SAN DIEGO -- While nearly all of the Padres were getting their first look at Mainers pitcher Mike Montgomery in Tuesday's 5-0 loss at Petco Park, the team's interim manager, Pat Murphy, already had a good idea of what to expect.
On April 18, while pitching for the Mariners' Triple-A affiliate in Tacoma, with Murphy managing the Padres' Triple-A affiliate, El Paso roughed up Montgomery for five runs in 2 2/3 innings.
"We saw this kid in Triple-A earlier in the season and, you know, he didn't fare as well," Murphy said. "He's doing a heck of a job in the big leagues, and I guess that's what it's all about, making adjustments."
Montgomery, using a mix of pitches that included a devastating changeup, a pitch that he was willing to throw in fastball counts, allowed one hit in picking up his second shutout in as many starts.
Montgomery, not exactly blessed with pinpoint command, didn't allow a hit until he tried to come inside on Yangervis Solarte with one out in the seventh inning. Solarte kept his hands in and lined a double into the left-field corner.
Montgomery walked four, hit a batter and struck out seven.
"It was the way he kept guys off-balance," Padres second baseman Jedd Gyorko said. "He had a good changeup. That was pretty evident when he got in a [tough] situation it was the pitch that he went to the most.
"When you command that and throw a fastball in and out, you're going to be all right."
Montgomery became the latest pitcher to handcuff the Padres, who were shut out for the 12th time this season.
"He threw some pitches on the edges. Kept the ball down, he kept attacking with any pitch," Murphy said. "I mean how many times did you see at least twice a 3-2 change? Hats off to the kid. He was great. We couldn't get a pattern on him."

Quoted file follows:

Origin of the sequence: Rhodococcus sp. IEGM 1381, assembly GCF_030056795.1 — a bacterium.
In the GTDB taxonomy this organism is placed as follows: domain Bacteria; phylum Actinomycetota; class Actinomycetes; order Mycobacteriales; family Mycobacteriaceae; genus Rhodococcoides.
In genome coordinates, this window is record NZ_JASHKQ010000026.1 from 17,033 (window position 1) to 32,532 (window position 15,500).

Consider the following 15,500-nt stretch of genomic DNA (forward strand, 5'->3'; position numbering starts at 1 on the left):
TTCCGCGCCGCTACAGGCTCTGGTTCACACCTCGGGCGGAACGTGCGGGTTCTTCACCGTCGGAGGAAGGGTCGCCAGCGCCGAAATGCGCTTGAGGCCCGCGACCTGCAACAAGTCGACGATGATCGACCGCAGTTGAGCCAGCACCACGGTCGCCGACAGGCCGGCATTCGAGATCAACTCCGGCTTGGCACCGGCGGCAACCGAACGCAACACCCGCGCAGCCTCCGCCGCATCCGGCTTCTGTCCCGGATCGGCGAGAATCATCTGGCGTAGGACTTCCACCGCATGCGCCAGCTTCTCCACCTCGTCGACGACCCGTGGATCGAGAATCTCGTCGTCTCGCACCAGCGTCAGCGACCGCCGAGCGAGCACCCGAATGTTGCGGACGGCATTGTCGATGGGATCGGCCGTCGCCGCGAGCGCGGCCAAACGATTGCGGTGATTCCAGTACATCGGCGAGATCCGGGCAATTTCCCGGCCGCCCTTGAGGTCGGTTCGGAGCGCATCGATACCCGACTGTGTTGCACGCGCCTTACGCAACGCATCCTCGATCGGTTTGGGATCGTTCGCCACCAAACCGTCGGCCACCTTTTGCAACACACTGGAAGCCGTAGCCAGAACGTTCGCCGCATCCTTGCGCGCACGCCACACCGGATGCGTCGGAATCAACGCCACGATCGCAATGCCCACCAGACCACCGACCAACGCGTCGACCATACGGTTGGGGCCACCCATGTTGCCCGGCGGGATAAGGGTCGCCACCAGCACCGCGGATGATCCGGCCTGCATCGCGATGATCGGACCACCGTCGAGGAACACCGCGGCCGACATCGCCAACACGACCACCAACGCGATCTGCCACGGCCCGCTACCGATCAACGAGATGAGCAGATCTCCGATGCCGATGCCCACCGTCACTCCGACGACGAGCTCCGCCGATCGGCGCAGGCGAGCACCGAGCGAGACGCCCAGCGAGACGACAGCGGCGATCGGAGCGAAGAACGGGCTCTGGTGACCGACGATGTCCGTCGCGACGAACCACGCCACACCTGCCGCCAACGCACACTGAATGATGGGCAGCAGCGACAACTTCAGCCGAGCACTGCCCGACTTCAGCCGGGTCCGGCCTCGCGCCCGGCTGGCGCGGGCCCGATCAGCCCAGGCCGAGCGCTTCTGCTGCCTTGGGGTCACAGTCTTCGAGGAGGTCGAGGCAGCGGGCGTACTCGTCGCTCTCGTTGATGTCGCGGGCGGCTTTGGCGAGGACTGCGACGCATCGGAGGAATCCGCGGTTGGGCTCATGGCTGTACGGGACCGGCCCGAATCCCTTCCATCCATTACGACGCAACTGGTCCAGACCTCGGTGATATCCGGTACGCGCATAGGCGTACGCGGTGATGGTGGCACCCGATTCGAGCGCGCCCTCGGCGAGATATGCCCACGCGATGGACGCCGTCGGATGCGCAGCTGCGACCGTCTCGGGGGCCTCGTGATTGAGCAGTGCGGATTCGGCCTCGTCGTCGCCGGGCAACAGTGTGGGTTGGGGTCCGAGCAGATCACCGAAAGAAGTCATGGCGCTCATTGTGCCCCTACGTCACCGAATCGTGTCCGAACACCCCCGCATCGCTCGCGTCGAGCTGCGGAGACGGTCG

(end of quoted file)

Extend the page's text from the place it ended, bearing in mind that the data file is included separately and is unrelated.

Gyorko had one of those line drives. The Padres actually had two of them in the seventh inning, sandwiched around the Solarte double. Justin Upton lined out to left and then Gyorko drove a ball to deep left-center field that Austin Jackson tracked down.
"It was a little slider or cutter, whatever he cuts it. Good swing, the right approach, it just got in on me just enough," Gyorko said.
This was the second time this season the Padres have been held to one hit. They also had one hit in a loss to the Dodgers on May 23. That hit, oddly enough, was by Solarte and it came to start the game against pitcher Mike Bolsinger.
Murphy said that if the hitters are carrying the struggles from past games and past at-bats to the plate, that has to stop in order for the team to move forward.
"I think they are squeezing it a little too tight," Murphy said. "Instead of saying, 'Oh, that was a good at-bat' … all that frustration gets piled on. Sometimes you got to let go, you got to flush it, and it's not an easy process."
Corey Brock is a reporter for MLB.com. Keep track of @FollowThePadres on Twitter and listen to his podcast. This story was not subject to the approval of Major League Baseball or its clubs.